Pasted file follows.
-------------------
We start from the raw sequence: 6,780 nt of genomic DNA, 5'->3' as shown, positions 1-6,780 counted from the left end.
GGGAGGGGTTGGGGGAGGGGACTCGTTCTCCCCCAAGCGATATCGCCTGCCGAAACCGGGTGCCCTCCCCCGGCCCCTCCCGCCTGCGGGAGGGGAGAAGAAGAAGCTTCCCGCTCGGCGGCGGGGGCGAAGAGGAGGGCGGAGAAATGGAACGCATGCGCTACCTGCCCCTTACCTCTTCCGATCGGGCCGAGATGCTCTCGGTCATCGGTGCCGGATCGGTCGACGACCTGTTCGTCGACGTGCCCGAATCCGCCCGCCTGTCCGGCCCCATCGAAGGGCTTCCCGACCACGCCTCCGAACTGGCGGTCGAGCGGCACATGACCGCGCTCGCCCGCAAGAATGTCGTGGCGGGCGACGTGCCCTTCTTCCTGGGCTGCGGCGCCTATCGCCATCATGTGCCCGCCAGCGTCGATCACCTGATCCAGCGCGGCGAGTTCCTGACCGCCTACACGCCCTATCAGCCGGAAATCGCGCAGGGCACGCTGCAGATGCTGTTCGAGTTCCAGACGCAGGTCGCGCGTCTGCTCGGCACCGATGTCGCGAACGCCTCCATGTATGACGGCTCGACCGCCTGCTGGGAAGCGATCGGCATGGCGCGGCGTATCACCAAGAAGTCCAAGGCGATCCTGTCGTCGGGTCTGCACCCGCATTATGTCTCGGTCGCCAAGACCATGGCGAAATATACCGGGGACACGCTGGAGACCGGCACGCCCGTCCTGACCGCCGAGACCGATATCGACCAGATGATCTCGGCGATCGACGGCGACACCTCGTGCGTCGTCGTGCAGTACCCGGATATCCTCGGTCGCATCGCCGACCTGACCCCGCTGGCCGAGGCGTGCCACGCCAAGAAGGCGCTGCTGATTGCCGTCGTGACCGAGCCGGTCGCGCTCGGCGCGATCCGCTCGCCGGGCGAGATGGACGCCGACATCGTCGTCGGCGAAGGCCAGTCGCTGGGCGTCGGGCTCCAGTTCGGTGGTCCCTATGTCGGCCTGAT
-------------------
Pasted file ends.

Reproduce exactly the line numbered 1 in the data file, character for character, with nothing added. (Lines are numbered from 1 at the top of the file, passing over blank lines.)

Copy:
We start from the raw sequence: 6,780 nt of genomic DNA, 5'->3' as shown, positions 1-6,780 counted from the left end.